March Madness for Cyprus

by Shawn Narancich, CFA Vice President of Research

March Madness

With Italy still lacking a government after indecisive elections earlier this month and business on the island of Cyprus grinding to a halt because of a banking crisis there, Europe is again proving to be a thorn in the side of investors. Blue chip stocks were stirred but not shaken, ending the week modestly lower amid an uptick in volatility. Because Cyprus is a tiny economy with a total GDP a tenth of a percentage point the size of ours, one could easily dismiss the turmoil there as inconsequential if not for the otherwise surprising proposal by Europe’s power brokers, who recommended that a bailout funded by the European Central Bank, the European Commission, and the International Monetary Fund be accompanied by a tax on Cypriot bank deposits. 

Penny-Wise and Euro Foolish?

The fear is that a bank deposit levy could wash up on the shores of countries like Greece or Italy, where funding bailouts has left a bitter taste in the mouths of German citizens who would like to stop funding the profligacy of southern Europe. The situation in Cyprus is unique because its banking sector is almost entirely financed by deposits. With relatively little funding from bond investors, recapitalizing the oversized Cypriot banks by restructuring debt obligations wouldn’t accomplish much. So following a unanimous rejection of the European proposal, the ball is now in Cyprus’s court, and the shot clock is about to expire. If Cyprus fails to propose a Plan B acceptable to European lenders by Monday, the ECB has promised to eliminate lender-of-last resort funding for the Cypriot banks. With depositors chomping at the bit for their cash, a lack of central bank liquidity would almost assuredly sink Cyprus’s banks once they re-open, and likely lead to the country’s exit from the European Union. Yes, Europe remains a simmering menace to investors. Amid the turmoil this week, Treasuries caught a safe-haven bid that dropped the benchmark 10-year yield back below 2 percent.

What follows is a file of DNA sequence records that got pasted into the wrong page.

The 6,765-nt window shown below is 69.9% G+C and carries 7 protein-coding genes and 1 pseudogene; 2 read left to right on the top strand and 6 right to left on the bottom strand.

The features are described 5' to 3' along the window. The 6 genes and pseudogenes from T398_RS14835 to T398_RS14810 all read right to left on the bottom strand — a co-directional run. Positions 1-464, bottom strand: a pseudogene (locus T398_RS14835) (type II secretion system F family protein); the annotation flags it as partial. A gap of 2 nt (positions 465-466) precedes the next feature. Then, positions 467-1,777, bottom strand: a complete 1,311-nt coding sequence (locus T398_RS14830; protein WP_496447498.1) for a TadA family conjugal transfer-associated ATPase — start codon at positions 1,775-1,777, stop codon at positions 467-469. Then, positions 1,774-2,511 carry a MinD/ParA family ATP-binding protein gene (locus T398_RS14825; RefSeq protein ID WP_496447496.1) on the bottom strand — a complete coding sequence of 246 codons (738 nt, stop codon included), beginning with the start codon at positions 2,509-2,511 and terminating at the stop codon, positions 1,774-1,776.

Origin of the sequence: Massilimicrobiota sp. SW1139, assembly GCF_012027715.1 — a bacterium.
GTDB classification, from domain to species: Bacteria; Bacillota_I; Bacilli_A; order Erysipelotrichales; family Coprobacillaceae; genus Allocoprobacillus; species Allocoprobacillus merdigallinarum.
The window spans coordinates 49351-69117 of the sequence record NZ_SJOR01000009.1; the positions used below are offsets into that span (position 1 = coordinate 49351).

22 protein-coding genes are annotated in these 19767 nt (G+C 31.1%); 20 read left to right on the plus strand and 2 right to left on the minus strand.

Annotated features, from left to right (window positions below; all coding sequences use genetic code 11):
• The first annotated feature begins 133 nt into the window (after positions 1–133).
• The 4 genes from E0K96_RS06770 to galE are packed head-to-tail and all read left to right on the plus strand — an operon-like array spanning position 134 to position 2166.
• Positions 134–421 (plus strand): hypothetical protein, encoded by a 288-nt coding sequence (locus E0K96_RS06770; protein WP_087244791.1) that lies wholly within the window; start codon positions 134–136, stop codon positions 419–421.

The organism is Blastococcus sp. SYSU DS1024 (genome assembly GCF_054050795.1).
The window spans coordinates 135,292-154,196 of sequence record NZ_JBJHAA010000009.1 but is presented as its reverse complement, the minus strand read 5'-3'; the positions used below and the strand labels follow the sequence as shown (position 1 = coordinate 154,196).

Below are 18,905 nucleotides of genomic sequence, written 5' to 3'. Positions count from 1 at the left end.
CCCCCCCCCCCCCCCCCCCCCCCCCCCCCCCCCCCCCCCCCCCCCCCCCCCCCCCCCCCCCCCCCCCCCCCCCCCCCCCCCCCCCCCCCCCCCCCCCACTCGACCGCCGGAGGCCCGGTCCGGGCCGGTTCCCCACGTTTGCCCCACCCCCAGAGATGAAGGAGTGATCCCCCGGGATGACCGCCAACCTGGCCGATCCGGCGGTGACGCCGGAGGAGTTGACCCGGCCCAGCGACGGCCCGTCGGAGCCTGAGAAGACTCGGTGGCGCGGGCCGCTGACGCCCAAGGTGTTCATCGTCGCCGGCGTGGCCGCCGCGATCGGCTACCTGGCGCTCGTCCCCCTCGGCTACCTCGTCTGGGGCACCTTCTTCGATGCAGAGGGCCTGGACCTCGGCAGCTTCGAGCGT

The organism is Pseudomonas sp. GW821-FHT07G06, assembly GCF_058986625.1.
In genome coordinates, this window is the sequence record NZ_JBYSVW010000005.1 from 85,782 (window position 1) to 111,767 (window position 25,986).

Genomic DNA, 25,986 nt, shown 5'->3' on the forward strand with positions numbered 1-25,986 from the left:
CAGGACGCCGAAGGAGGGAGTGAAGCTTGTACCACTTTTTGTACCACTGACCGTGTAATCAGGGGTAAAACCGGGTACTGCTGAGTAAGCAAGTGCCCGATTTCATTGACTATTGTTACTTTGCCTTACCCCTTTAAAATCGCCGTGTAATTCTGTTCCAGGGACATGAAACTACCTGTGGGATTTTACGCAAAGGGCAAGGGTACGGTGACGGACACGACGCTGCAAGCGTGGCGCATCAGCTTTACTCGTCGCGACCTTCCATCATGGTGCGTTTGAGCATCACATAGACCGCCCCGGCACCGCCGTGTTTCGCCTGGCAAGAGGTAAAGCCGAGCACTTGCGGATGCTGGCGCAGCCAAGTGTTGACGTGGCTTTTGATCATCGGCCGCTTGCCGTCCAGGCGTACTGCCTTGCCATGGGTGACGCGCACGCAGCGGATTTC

Just Did It

While Europe festers, Nike is prospering. Much to the delight of its shareholders, the sports apparel and footwear behemoth re-energized its stock by reporting better-than-expected sales and earnings that grew at the fastest rate in recent memory. After struggling with excessive inventories and upstart competition in China, Nike “checked all the boxes” this time around, reporting a healthy increase in gross margin profitability and a 7 percent increase in futures orders, including gains from the Red Giant.  On heavy trading volume, the stock raced ahead by 11 percent.

Just Didn’t

Contrast Nike’s success with a disappointing setback for Oracle, which reported February-ending financial results that fell short of estimates both on the top and bottom lines. In what appears to be a case of three steps forward and two steps back for the leader in enterprise software, management cited a lack of follow-through by the sales force, newer members of whom failed to close deals in a timely matter. After quarter end, Oracle booked several of these large deals, so bulls on the stock are left to expect that the financials will look better in Oracle’s seasonally strongest May quarter. Bears will argue that software as a service delivered over the Internet is denting Oracle’s business, but the company’s acquisition strategy has targeted many such “cloud” computing firms to strengthen its capabilities in this area. Meanwhile, the jury is still out on Oracle’s acquisition of Sun Microsystems, with hardware sales from this business continuing to fall. Also on heavy trading volume but with a much different result, Oracle shares fell nearly 10 percent on the news.

Our Takeaways from the Week

  • Stocks remain well bid amid renewed turmoil in Europe
  • Odd-month earnings reports were decidedly mixed